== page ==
22 Photographs of the Falklands War

Imperial War Museums

The Falklands War was a ten-week conflict between Argentina and the United Kingdom over two British territories off the southern coast of Argentina, the Falkland Islands. On April 2, 1982, the Argentinian military invaded and occupied the Falkland Islands and attempted to establish sovereignty over the lands.

The United Nations Security Council asked Argentina to withdraw in an attempt to resolve the conflict with diplomacy. The British responded on April 5, dispatching a task force to engage the Argentine Navy and Air Force before making their amphibious assault to reclaim the Falklands.

The Argentinian government asserted, and maintains to this day, that the islands are Argentine territory. They believe that the occupation was an act of reclamation. The British government looked at the invasion as an attack on a land that had been a crown territory sine 1841. The inhabitants of the island are mostly descendants of British settlers and favored British sovereignty.

The conflict lasted for 74 days. Argentina surrendered on June 14, 1982.

Diplomatic relations between the United Kingdom and Argentina were restored in 1989 but neither government conceded their claim to the islands. In 1994, Argentina’s claim to the territories was added to their constitution.

In total, 649 Argentine soldiers, 255 British soldiers, and 3 Falkland Islanders died during the conflict. One Argentinian writer, Jorge Luis Borges, aptly described “the Falklands thing, [as] a fight between two bald men over a comb.”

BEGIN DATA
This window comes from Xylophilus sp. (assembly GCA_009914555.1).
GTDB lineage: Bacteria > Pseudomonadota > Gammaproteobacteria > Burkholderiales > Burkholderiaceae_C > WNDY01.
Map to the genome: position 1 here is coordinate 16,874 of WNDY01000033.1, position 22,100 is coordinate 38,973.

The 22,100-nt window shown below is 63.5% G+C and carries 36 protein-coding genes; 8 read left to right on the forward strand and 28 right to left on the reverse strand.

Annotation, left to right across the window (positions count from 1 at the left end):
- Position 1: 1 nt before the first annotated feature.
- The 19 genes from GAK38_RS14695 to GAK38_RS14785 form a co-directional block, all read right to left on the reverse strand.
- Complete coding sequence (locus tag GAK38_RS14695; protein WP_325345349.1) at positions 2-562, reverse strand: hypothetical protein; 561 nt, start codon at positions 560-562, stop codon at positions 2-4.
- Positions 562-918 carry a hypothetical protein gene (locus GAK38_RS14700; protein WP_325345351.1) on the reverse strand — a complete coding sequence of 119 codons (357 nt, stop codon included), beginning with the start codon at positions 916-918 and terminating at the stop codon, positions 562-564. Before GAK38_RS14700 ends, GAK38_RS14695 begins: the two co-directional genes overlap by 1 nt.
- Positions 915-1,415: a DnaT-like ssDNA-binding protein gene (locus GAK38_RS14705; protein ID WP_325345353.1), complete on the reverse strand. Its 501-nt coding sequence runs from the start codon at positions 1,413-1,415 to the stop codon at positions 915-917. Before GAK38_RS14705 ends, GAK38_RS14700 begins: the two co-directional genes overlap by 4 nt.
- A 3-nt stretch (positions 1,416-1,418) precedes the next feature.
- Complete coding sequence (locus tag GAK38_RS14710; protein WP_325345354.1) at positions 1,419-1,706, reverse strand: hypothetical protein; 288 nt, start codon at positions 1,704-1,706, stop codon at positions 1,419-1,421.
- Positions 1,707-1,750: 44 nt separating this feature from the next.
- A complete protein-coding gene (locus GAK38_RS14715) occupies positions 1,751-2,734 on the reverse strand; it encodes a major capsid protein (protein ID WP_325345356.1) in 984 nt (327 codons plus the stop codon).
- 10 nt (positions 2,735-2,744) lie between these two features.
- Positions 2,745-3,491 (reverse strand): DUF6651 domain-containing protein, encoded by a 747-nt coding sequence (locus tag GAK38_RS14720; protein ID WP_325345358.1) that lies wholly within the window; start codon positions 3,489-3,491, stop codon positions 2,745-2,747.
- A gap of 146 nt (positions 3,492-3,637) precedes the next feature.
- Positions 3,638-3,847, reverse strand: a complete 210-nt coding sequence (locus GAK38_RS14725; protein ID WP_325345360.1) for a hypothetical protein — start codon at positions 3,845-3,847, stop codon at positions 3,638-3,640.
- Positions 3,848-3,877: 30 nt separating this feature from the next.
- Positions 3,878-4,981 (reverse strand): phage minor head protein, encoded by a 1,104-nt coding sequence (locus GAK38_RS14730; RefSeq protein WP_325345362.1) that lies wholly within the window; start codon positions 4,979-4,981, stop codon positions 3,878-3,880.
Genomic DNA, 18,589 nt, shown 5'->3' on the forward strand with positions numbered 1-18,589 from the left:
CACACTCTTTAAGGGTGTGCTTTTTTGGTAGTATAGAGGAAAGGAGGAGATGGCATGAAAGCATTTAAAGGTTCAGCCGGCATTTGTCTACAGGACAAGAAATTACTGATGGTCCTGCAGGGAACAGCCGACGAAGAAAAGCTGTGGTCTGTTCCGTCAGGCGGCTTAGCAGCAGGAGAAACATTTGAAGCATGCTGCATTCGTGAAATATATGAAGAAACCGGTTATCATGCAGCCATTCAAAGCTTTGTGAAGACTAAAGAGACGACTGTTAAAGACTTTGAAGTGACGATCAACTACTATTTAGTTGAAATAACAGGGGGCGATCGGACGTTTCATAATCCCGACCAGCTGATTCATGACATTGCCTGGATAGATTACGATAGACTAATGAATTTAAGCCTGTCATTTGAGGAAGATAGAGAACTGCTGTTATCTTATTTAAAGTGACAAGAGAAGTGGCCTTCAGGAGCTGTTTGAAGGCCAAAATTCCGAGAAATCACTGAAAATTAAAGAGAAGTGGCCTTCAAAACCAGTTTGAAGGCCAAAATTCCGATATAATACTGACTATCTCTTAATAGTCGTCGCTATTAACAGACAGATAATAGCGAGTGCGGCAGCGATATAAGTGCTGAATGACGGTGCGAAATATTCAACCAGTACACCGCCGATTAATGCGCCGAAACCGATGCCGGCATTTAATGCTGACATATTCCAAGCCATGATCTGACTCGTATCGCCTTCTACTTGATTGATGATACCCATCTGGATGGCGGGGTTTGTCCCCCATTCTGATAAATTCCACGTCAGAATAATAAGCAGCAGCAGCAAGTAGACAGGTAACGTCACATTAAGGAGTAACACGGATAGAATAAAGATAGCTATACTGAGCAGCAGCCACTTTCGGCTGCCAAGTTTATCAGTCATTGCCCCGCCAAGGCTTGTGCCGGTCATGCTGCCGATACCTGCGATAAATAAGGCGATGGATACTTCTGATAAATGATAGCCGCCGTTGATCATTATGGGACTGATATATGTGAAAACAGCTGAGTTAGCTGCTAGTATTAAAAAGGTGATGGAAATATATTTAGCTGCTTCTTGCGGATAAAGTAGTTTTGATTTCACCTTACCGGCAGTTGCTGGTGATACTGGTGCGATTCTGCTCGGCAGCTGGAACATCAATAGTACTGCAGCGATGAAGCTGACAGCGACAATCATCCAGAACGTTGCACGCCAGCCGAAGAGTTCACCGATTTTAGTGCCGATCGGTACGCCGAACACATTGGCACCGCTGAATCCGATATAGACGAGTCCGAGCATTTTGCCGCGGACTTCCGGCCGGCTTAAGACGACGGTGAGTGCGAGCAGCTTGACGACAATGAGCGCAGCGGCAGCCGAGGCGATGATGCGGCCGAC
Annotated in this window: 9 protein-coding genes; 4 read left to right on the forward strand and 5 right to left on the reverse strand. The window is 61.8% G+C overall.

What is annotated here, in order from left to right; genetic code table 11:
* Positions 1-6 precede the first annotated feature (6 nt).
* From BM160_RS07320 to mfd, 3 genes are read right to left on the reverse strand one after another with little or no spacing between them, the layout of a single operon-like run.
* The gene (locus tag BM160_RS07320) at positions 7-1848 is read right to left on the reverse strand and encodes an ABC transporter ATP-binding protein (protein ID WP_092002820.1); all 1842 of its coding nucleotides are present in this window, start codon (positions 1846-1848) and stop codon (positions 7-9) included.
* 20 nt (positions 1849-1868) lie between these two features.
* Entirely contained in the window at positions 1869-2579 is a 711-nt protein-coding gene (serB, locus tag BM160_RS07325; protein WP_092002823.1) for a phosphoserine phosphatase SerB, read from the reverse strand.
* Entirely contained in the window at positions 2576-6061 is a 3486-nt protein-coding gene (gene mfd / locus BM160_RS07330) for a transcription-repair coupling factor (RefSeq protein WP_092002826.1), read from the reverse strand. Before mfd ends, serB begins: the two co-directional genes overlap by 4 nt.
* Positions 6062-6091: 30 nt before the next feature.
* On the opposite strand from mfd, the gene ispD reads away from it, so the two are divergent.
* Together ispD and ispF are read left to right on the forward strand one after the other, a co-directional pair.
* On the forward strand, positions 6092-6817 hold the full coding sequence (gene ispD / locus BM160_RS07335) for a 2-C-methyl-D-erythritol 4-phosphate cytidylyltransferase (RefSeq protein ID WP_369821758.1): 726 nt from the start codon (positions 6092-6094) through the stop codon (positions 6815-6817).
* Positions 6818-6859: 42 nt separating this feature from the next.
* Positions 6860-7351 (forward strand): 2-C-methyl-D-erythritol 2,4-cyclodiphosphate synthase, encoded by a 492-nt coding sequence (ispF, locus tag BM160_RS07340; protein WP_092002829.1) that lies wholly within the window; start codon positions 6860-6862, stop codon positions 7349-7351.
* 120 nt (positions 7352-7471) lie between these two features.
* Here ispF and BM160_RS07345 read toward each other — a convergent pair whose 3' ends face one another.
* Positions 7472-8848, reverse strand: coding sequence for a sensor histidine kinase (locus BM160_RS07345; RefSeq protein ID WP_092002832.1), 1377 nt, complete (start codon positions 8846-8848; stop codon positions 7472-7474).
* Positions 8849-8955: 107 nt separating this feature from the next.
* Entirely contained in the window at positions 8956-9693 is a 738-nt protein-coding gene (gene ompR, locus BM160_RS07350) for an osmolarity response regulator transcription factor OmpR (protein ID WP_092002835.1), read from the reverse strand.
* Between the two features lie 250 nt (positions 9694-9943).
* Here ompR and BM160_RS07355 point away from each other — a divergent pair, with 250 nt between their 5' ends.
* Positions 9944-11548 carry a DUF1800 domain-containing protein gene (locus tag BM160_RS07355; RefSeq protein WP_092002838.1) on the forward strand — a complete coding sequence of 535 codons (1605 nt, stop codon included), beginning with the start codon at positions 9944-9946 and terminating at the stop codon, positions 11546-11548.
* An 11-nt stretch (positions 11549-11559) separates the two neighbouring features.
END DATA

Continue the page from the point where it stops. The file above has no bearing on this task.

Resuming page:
Comander Alfredo Astiz in Falkland war 1982. copyright photo Serge Briez
During the Falklands war, British submarines were the first warships to reach the islands and began to enforce the Exclusion Zone around them.triservice
The aircraft carrier HMS Invincible, part of the British naval task force, silhouetted against the horizon as she sails towards the South Atlantic. Invincible left Portsmouth on 5 April 1982 and arrived at the Falkland Islands in early May. The task force was rapidly assembled following the decision to go to war and comprised 127 ships in total. © Crown copyright. IWM
1) A Sea Harrier takes off from the ski-jump while various missiles, helicopters and vehicles crowd the flight deck of HMS Hermes. Some of the arms include 1000lb GP (General Purpose) bombs, Sidewinder air-to-air missiles and Sea Skua air-to-surface missiles. IWM
Men of 2nd Battalion, the Parachute Regiment wait on board the ferry MV Norland before the landings at San Carlos in the Falkland Islands, 20 May 1982. The landings, codenamed Operation Sutton, took place on 21-23 May. Around 4,000 British troops went ashore at Port San Carlos, San Carlos and Ajax Bay on East Falkland. © Crown copyright. IWM
The bow and stern sections of HMS Antelope float above the surface in San Carlos Water after the ship began to sink on 24 May 1982, during the Battle of San Carlos. Two bombs were dropped on HMS Antelope by Argentine aircraft, flying at extremely low level, on 23 May. The bombs, which did not explode, lodged in the engine room of the ship. One detonated while it was being defused. The explosion ripped through the ship, which later broke in half and then sank. IWM
Sunk- The General Belgrano was torpedoed by HMS Conqueror with the loss of 323 Argentine lives. dailymail
An Argentinian bomb exploding on board HMS Antelope off the Falklands. walesonline
Men of 3rd Battalion, the Parachute Regiment disembark from a landing craft during the landings at San Carlos. The landings were almost unopposed, but British helicopters and warships in San Carlos Water and Falkland Sound came under Argentine attack. HMS Ardent was hit and sank the next day and several British helicopters were shot down. IWM
British soldiers in the Falklands. Pinterest